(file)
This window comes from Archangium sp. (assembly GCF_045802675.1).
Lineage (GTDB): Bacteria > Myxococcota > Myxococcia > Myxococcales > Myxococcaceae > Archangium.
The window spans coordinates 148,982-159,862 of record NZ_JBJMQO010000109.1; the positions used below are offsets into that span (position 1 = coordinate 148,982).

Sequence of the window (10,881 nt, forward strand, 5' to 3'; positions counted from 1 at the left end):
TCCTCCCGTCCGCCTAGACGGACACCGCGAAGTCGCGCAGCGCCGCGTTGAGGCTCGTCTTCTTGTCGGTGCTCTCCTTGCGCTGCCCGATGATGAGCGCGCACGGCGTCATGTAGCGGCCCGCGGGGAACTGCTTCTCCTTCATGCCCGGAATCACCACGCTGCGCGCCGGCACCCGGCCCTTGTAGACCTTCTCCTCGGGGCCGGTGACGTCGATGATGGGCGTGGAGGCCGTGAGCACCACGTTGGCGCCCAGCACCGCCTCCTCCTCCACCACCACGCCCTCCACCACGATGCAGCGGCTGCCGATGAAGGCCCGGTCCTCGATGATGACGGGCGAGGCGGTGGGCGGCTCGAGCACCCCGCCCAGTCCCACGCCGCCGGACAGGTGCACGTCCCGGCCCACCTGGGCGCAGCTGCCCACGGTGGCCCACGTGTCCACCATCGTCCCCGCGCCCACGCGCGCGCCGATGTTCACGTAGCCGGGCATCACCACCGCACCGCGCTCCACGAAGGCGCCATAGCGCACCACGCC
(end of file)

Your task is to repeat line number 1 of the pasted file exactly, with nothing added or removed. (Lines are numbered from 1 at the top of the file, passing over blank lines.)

This window comes from Archangium sp. (assembly GCF_045802675.1).